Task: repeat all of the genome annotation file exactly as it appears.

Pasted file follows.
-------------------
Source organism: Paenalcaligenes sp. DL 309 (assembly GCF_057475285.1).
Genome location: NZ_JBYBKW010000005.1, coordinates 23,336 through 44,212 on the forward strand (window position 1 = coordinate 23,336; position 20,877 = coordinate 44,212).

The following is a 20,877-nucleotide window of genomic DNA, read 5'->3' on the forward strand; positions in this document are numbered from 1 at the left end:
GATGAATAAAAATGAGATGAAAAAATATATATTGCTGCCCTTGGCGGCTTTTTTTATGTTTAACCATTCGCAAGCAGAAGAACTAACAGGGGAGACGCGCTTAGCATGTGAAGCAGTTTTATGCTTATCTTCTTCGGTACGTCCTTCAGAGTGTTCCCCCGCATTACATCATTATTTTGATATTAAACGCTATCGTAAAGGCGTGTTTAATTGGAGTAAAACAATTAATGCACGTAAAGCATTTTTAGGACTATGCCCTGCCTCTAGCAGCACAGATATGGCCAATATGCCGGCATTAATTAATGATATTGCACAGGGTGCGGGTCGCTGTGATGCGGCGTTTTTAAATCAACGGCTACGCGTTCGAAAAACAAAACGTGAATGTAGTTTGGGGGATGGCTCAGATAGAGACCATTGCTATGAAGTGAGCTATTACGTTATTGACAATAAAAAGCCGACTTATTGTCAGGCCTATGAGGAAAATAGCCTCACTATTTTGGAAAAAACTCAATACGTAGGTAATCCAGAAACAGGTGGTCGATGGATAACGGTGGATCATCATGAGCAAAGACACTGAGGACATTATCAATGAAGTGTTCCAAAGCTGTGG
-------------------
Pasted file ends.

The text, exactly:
Source organism: Paenalcaligenes sp. DL 309 (assembly GCF_057475285.1).
Genome location: NZ_JBYBKW010000005.1, coordinates 23,336 through 44,212 on the forward strand (window position 1 = coordinate 23,336; position 20,877 = coordinate 44,212).

The following is a 20,877-nucleotide window of genomic DNA, read 5'->3' on the forward strand; positions in this document are numbered from 1 at the left end:
GATGAATAAAAATGAGATGAAAAAATATATATTGCTGCCCTTGGCGGCTTTTTTTATGTTTAACCATTCGCAAGCAGAAGAACTAACAGGGGAGACGCGCTTAGCATGTGAAGCAGTTTTATGCTTATCTTCTTCGGTACGTCCTTCAGAGTGTTCCCCCGCATTACATCATTATTTTGATATTAAACGCTATCGTAAAGGCGTGTTTAATTGGAGTAAAACAATTAATGCACGTAAAGCATTTTTAGGACTATGCCCTGCCTCTAGCAGCACAGATATGGCCAATATGCCGGCATTAATTAATGATATTGCACAGGGTGCGGGTCGCTGTGATGCGGCGTTTTTAAATCAACGGCTACGCGTTCGAAAAACAAAACGTGAATGTAGTTTGGGGGATGGCTCAGATAGAGACCATTGCTATGAAGTGAGCTATTACGTTATTGACAATAAAAAGCCGACTTATTGTCAGGCCTATGAGGAAAATAGCCTCACTATTTTGGAAAAAACTCAATACGTAGGTAATCCAGAAACAGGTGGTCGATGGATAACGGTGGATCATCATGAGCAAAGACACTGAGGACATTATCAATGAAGTGTTCCAAAGCTGTGG